Wednesday, July 1, 2009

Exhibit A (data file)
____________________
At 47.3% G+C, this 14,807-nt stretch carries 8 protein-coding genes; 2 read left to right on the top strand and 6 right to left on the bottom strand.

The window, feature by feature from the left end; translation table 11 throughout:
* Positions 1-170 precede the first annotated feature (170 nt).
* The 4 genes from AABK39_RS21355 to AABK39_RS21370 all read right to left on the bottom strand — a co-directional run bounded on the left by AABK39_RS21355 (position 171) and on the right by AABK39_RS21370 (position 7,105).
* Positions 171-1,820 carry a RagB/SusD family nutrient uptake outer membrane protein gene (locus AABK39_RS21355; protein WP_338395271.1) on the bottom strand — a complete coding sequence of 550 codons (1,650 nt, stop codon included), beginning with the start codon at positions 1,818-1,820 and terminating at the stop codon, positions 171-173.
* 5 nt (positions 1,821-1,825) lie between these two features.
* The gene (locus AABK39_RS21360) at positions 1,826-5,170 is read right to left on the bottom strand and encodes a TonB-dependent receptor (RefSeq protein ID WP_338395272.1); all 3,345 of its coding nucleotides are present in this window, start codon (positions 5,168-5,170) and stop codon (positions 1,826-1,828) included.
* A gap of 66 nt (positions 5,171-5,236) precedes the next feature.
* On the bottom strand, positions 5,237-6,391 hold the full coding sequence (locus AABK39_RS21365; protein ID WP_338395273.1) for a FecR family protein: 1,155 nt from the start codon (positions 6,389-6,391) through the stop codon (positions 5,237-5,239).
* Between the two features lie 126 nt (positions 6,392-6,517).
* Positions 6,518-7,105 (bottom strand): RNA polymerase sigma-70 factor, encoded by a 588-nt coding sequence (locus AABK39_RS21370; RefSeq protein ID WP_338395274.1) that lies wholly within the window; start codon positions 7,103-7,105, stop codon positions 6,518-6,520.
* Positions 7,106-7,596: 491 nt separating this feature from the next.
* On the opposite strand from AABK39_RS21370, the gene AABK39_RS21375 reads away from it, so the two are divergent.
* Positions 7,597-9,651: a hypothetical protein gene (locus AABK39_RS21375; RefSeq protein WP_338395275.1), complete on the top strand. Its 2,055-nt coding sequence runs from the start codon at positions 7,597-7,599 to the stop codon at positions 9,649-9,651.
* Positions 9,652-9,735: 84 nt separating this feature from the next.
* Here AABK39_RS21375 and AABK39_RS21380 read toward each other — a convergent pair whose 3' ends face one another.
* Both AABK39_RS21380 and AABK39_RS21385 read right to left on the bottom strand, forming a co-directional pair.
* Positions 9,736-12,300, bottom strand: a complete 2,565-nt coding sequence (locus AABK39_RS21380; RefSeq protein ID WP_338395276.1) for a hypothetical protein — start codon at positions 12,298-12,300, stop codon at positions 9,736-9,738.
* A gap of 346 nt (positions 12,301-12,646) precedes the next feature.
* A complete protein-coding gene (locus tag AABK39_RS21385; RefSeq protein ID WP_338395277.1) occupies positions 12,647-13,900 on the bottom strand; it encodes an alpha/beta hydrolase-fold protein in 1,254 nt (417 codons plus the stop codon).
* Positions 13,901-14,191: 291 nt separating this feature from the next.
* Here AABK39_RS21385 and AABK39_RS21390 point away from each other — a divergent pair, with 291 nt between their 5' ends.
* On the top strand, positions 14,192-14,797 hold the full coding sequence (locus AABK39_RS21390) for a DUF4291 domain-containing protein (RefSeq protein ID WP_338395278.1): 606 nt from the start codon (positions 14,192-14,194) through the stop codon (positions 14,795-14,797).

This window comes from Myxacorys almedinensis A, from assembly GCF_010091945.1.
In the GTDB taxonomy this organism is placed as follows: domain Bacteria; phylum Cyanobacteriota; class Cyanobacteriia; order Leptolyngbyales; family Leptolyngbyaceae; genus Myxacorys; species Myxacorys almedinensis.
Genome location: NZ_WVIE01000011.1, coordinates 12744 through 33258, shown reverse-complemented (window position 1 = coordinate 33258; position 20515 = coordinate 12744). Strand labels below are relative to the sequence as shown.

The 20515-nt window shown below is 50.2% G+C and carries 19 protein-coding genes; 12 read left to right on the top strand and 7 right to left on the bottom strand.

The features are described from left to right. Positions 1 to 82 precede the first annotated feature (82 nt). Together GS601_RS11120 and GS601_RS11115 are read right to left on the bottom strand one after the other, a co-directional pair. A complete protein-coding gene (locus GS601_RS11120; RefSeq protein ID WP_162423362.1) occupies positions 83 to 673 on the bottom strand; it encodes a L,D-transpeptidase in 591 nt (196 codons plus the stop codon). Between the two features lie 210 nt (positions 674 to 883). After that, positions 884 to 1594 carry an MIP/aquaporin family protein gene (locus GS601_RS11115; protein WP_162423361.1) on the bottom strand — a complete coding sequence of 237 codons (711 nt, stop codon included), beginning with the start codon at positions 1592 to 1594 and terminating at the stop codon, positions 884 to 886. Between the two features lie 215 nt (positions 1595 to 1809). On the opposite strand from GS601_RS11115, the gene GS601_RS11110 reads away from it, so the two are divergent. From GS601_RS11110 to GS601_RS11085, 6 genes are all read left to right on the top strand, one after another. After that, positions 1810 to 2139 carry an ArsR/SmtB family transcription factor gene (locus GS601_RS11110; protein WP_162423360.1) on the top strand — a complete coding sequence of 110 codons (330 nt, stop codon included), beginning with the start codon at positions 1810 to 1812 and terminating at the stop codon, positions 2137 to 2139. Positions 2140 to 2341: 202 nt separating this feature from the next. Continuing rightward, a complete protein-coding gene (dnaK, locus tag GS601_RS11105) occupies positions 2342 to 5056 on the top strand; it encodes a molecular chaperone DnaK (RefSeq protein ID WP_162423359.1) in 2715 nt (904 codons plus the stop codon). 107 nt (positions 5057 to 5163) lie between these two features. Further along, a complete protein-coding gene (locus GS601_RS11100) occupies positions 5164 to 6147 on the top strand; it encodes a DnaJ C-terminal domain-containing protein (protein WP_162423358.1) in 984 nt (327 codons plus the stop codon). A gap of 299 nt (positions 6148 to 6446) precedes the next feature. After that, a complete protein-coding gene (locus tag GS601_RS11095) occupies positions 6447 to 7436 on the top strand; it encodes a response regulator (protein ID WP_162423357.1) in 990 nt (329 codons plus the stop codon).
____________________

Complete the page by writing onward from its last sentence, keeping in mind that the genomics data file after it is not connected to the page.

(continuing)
[This is a contribution to Michael Mann Week currently running at Radiator Heaven from June 28th to July 4th.] Michael Mann's newest film, Public Enemies, confirms what many of us who follow him have long suspected about the director. He is deliberately focused on his larger body of work and how each of his films fits in with the others. Unlike many of cinema's modern auteurs, who seem to move from project to project based on whims or moods—and how deeply a script they happen on strikes their fancy—Mann seems intent on refining the same theme he has been addressing since Thief (1981), and perhaps even earlier. Public Enemies covers the last year of bank robber John Dillinger's life. Dillinger (Johnny Depp) represents an old world, Robin-Hood-style thief who adheres to a certain code. As he tells fellow crook Alvin Karpis (Giovanni Ribisi), he respects the public, for it is amongst them that he must hide. He tells one bank customer to put his money away as he robs his bank, declaring that he is there for the bank's, not his. But society is evolving, and Dillinger's sentimentality is becoming a liability in this new world. Psychopaths like Baby Face Nelson (Stephen Graham) are giving bank robbers a bad name. And nobler thieves like Pretty Boy Floyd (Channing Tatum) are falling to the new generation of law enforcement, G-men like Melvin Purvis (Christian Bale). Like Thief's Frank (James Caan), and Neil (Robert De Niro) in Heat (1995), Dillinger is a bandit who must weigh the importance of his personal relationships against the life of crime that defines him. As Mann has matured his perspective on this subject has evolved from rebellion to resignation. Frank's philosophy on personal attachments—never keep any that you can't walk away from should you be in imminent danger—is one that the young Mann believes in, and approaches rather admiringly at the conclusion of Thief, when Frank is able to robotically detach from his new wife, child, home, and businesses, to confront Leo (Robert Prosky), the gang boss who "holds the paper" on Frank's life. However, an older Mann seems to view things differently by the time he directs Heat. In that film, Neil tells the same story, "A guy told me one time, 'Don't let yourself get attached to anything you are not willing to walk out on in 30 seconds flat if you feel the heat around the corner.'" But when it comes time to put it into practice, Neil finds that he can't just walk away from his obligations. At great personal risk to himself, he decides to go after someone who betrayed him, even when faced with the knowledge that he will most certainly walk right into the hands of his pursuer. Mann's thinking on this has changed even further in the 14 years since Heat's release. Their is a certain doom that hangs over Public Enemies, a sense of predestination that lingers over the character of Dillinger. Though Dante Spinotti shoots in some of the grittiest high-definition clarity yet for a Mann film, the film has a lyrical quality that adds to this—best demonstrated in the scene where Dillinger walks into the Chicago Police Department's Dillinger squad room. Here the room is hauntingly vacant—the cops all out in force looking for their quarry—save for the photographs of Dillinger's associates, all stamped DECEASED, lining the bulletin boards throughout the room. Red (Jason Clarke) warns Dillinger that their time is up, moments before he is shot. As he lays dying, he advises Dillinger to let him go, let his girlfriend Billie (Marion Cotillard) go, let everything go and run—like Frank and Neil were also advised to do in Mann's earlier films. Yet Dillinger doesn't even entertain the notion, demonstrating the more mature Mann's new outlook that breaking off personal ties is not nearly as easy as Frank made it look in Thief. In fact, to move so dispassionately through life may ultimately prove to be one's undoing, as implied through the character of Dillinger's opposite, Melvin Purvis. Like in Heat, where Vincent Hanna (Al Pacino) served as both antagonist and doppelganger to Neil, Bale's Purvis mirrors Dillinger. They meet face to face but once in the film, where Dillinger assures Purvis with no small amount of swagger that he has become more inured to the loss of his comrades than Purvis will ever be to the loss of his officers in the line of duty. Bale's expression when he turns his back to Depp reveals that, for Purvis, this is quite true. His single-mindedness in the pursuit of Dillinger recalls that of Mike Torello (Dennis Farina) in pursuit of gang boss Ray Luca (Anthony Denison) in Mann's Crime Story (1986-88). But unlike with Torello or Hanna, Mann implies that Purvis—a strong and disciplined officer—is only human in his inability to walk away from the pain. The title card at the end of Public Enemies sadly reveals that Purvis died by his own hand in 1960. Michael Mann's Public Enemies is a summation of a filmography that has often explored the noble man's ability/inability to dissociate from his personal attachments when threatened. So it is perhaps fitting that Mann bookends the movie with closeups of two notable character actors that have contributed to his oeuvre, James Russo (Miami Vice, Crime Story) and Stephen Lang (Manhunter, Crime Story). Russo plays Walter Dietrich, a man that in many ways "created" Dillinger, tutoring him on how to attain success as a bank robber. And Lang portrays Charles Winstead, the old Texas lawman who killed Dillinger with a shot through the face. Both play honorable men, yet in different circumstances, whose time of sentiment, nobility, and personal codes of honor are quickly coming to an end. And Mann's Public Enemies asserts that our society is diminished by their extinction.